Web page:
What your college will, most definitely, say about you
College stereotypes will never die
Choosing a college moulds your reputation from day one – whether you like it or not.
But the minute you choose you will be branded with a stereotype by everyone else.
Unfortunately for some though, Freshers will have already made their college choices by now…
Thank God this list is done alphabetically and not by relevance, otherwise Alcuin would be sadly be a shoe in for the relegation spot.
It can be summed up very easily just by looking at its geographical location on campus, sandwiched between the library and science block.
The residents you find in this part of the York microcosm will spend the majority of time in these three places.
A very rare presence on nights out, it might be the only college whose population is set never to fluctuate after an evening on the pull.
Some Alcuin students might well argue with this, but you would have to find one and actually talk to them first.
If Alcuin was a York night out: N/A
In short, a glorified and definitely uglier version of a public school boarding house.
You may find the architecture makes you outwardly depressed, but don’t worry as you will most likely find someone whose dad could get you a city internship lurking round the next corner, smoking a rollie and wondering why they aren’t at Newcastle or Exeter with all their friends.
Obviously like any boarding house, Derwent has a large presence on the night out and on the sports field, but is sadly let down by the view that many hold that they are better than the other colleges.
Choosing Derwent as your college does not cover up the fact that you were constantly on the edge of the ‘cool crowd’ at school, it merely reinforces to everyone else around you.
If Derwent was a York night out: Wednesday Night Salvation. (Drunken jocks in stupid outfits)
Goodricke and Langwith
If you have chosen one of these two colleges you are either one of two things: wealthy, picking the expensive and more swanky accommodation. Or stupid, as you have fatally overlooked the fact that these newly build colleges are located on Hes East.
This can really only be described as a ghost town, very similar in fact to a post-1981 Chernobyl.
You will most likely have friends in other colleges but see them only twice a term as the sheer effort required to get to campus is enough to tire out Peter North.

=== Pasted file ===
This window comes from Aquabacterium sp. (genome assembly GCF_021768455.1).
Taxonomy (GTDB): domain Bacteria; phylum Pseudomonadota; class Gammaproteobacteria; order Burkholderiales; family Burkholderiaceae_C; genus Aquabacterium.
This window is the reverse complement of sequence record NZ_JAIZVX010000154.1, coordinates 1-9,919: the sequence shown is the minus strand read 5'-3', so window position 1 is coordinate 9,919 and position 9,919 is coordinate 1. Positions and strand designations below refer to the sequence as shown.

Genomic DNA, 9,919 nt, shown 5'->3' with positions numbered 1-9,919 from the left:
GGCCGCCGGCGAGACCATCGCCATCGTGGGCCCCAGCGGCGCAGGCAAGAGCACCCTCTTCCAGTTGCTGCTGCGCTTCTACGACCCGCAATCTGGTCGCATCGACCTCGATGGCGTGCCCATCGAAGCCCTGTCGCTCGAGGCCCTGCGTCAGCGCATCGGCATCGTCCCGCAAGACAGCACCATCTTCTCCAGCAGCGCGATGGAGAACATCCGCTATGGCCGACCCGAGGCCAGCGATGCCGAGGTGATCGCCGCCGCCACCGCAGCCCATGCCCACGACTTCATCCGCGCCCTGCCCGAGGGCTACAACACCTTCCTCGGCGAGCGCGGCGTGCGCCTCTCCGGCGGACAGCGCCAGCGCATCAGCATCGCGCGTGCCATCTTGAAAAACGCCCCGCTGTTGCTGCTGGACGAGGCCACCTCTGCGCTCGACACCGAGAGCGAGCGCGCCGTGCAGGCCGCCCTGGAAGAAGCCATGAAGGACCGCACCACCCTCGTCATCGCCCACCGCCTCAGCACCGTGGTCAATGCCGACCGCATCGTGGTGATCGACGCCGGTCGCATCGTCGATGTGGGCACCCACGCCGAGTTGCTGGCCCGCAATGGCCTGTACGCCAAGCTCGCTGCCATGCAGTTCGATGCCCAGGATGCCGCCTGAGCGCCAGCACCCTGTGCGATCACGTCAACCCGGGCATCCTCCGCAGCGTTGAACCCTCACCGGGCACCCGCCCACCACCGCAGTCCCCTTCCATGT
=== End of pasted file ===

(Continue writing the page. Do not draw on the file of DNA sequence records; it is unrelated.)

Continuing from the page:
But the fact that Hes East students need to outlet some of stress that inevitably comes from living such insular lives, and this twinned with their juxtaposed large bank accounts and small intellects, makes them wonderful targets on a night out.
If Goodricke and Langwith were a York night out: Sunday Revs. (good facility, but expensive and too many attempting to look “Rich and Famous.”)
There are two types of people of end up in Halifax. Firstly the people who were ‘randomly’ put there through clearing and any rejects who get kicked out of the colleges through the year.
Halifax, in true Salvation Army style, really will take anything. On the other hand, the people who chose to be put in a college with pretty shoddy accommodation, no college bar and special ‘quiet accommodation’ through their own volition, must be avoided like avian flu.
However, much like the Salvation Army again, there are occasionally anomalies lurking in the depths of Halifax, they are normally so far away from the rest of campus that they failed to get noticed by the other colleges until at least halfway through the academic year.
If Halifax was a York night out: Willow. (Cheap and grotty. A haven for people who got are banned from the nice(r) places.)
Does what it says on the tin. One of the more pleasant colleges to be a part of with swanky modern rooms, the delights of a cocktail bar in the form of “The Lounge” and the sports centre only a stone’s throw away.
James is a nice place to be but sadly doesn’t stand out for anything in particular. Always happy to accept second place in academia, sports and social pursuits, James will always remain the ‘nice guy’ of colleges.
This attitude can be seen reflected in its students. When walking through James late at night, one will never hear the familiar muffled basslines of pre-drinks, never the naughty smell of Ganja coming from the bushes.
Just a couple of average guys walking at a normal pace through the college, clad in River Island from head to toe, fresh from two pints of lager and a packet of ready salted crisps at the pub, talking at normal volumes about the latest Game of Thrones episode.
Nice guys, just never anything to write home about.
If James was a York night out: Thursday night Tokyo (never the best night out of the week, expensive drinks and always a very mediocre crowd.)
A strange mix once again. The disparity of accommodation in Vanburgh sets the tone for the sheer variety of beings to be found in sloping around the middle of campus.
The difference in quality of housing seen between Eric Milner Court and Barbara Scott Court can only be related to when driving into the centre of Johannesburg through the surrounding shanty towns. The students in Vanburgh do seem to mirror this variety.
It is supposed to be known as the ‘musical college’ on campus and so I guess they would win an inter-college X Factor, if there was ever to be one of course…
There is also the feeling that Vanburgh is always a little forgotten when it comes to social pursuits and that if someone expended some time and energy, it could actually be quite a cool college.
However, the fleeting nature of first year means that by the time this has been realised, it’s far too late and you’re already doomed to live with the bunch of oddballs that you live with now somewhere on Hull Road.
If Vanburgh was a York night out: Phat Fridays. (Expensive entry, cheap drinks, shoddy venue, good-looking people. The ultimate mixed bag)